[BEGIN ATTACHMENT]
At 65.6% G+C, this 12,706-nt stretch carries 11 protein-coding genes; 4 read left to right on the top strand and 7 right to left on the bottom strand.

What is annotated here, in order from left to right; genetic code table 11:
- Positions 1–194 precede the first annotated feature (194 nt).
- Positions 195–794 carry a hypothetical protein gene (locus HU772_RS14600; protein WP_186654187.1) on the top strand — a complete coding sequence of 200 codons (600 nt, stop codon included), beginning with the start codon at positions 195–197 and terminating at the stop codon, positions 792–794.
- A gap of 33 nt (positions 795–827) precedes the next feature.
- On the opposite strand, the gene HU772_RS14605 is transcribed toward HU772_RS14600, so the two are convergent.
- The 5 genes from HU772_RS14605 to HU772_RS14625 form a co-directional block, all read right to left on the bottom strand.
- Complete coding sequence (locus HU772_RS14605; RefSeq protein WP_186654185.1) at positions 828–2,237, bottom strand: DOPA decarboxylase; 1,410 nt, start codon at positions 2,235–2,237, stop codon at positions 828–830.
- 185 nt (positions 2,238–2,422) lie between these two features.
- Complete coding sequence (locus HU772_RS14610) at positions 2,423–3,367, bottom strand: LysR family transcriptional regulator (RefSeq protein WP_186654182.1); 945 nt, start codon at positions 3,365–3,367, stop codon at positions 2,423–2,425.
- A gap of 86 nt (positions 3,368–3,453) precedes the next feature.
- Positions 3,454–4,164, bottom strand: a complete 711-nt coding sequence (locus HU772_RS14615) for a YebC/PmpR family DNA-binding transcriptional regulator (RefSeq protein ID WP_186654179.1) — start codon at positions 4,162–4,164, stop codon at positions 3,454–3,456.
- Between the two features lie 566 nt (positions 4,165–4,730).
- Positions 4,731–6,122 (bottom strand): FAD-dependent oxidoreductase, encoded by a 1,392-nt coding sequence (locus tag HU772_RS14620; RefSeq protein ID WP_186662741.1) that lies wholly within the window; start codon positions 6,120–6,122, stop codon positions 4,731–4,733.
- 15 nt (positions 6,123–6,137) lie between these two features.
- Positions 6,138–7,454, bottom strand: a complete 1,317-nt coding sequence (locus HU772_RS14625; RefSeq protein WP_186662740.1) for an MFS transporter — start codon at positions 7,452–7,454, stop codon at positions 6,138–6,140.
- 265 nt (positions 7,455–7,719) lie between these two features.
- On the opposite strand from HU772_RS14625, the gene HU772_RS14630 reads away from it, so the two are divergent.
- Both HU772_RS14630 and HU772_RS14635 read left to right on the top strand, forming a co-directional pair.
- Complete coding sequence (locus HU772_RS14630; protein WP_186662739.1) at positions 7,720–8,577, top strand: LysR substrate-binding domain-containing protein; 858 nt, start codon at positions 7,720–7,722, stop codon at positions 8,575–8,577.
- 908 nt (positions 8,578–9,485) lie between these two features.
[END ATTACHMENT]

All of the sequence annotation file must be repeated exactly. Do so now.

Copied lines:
At 65.6% G+C, this 12,706-nt stretch carries 11 protein-coding genes; 4 read left to right on the top strand and 7 right to left on the bottom strand.

What is annotated here, in order from left to right; genetic code table 11:
- Positions 1–194 precede the first annotated feature (194 nt).
- Positions 195–794 carry a hypothetical protein gene (locus HU772_RS14600; protein WP_186654187.1) on the top strand — a complete coding sequence of 200 codons (600 nt, stop codon included), beginning with the start codon at positions 195–197 and terminating at the stop codon, positions 792–794.
- A gap of 33 nt (positions 795–827) precedes the next feature.
- On the opposite strand, the gene HU772_RS14605 is transcribed toward HU772_RS14600, so the two are convergent.
- The 5 genes from HU772_RS14605 to HU772_RS14625 form a co-directional block, all read right to left on the bottom strand.
- Complete coding sequence (locus HU772_RS14605; RefSeq protein WP_186654185.1) at positions 828–2,237, bottom strand: DOPA decarboxylase; 1,410 nt, start codon at positions 2,235–2,237, stop codon at positions 828–830.
- 185 nt (positions 2,238–2,422) lie between these two features.
- Complete coding sequence (locus HU772_RS14610) at positions 2,423–3,367, bottom strand: LysR family transcriptional regulator (RefSeq protein WP_186654182.1); 945 nt, start codon at positions 3,365–3,367, stop codon at positions 2,423–2,425.
- A gap of 86 nt (positions 3,368–3,453) precedes the next feature.
- Positions 3,454–4,164, bottom strand: a complete 711-nt coding sequence (locus HU772_RS14615) for a YebC/PmpR family DNA-binding transcriptional regulator (RefSeq protein ID WP_186654179.1) — start codon at positions 4,162–4,164, stop codon at positions 3,454–3,456.
- Between the two features lie 566 nt (positions 4,165–4,730).
- Positions 4,731–6,122 (bottom strand): FAD-dependent oxidoreductase, encoded by a 1,392-nt coding sequence (locus tag HU772_RS14620; RefSeq protein ID WP_186662741.1) that lies wholly within the window; start codon positions 6,120–6,122, stop codon positions 4,731–4,733.
- 15 nt (positions 6,123–6,137) lie between these two features.
- Positions 6,138–7,454, bottom strand: a complete 1,317-nt coding sequence (locus HU772_RS14625; RefSeq protein WP_186662740.1) for an MFS transporter — start codon at positions 7,452–7,454, stop codon at positions 6,138–6,140.
- 265 nt (positions 7,455–7,719) lie between these two features.
- On the opposite strand from HU772_RS14625, the gene HU772_RS14630 reads away from it, so the two are divergent.
- Both HU772_RS14630 and HU772_RS14635 read left to right on the top strand, forming a co-directional pair.
- Complete coding sequence (locus HU772_RS14630; protein WP_186662739.1) at positions 7,720–8,577, top strand: LysR substrate-binding domain-containing protein; 858 nt, start codon at positions 7,720–7,722, stop codon at positions 8,575–8,577.
- 908 nt (positions 8,578–9,485) lie between these two features.